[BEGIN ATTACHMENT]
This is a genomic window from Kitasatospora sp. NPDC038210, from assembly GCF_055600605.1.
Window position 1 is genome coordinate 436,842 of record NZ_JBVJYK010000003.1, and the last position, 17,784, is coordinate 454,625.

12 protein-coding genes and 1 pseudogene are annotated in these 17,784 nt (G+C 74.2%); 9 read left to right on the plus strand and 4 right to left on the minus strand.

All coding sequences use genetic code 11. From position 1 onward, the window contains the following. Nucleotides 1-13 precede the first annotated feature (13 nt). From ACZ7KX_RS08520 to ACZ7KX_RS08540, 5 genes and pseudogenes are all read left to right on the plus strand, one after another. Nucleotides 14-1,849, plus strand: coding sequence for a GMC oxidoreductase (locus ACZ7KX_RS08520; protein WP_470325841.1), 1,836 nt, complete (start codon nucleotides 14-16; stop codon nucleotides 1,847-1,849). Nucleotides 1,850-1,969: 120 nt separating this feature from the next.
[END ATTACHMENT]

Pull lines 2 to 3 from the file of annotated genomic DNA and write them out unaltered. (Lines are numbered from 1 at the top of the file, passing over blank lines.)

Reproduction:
Window position 1 is genome coordinate 436,842 of record NZ_JBVJYK010000003.1, and the last position, 17,784, is coordinate 454,625.

12 protein-coding genes and 1 pseudogene are annotated in these 17,784 nt (G+C 74.2%); 9 read left to right on the plus strand and 4 right to left on the minus strand.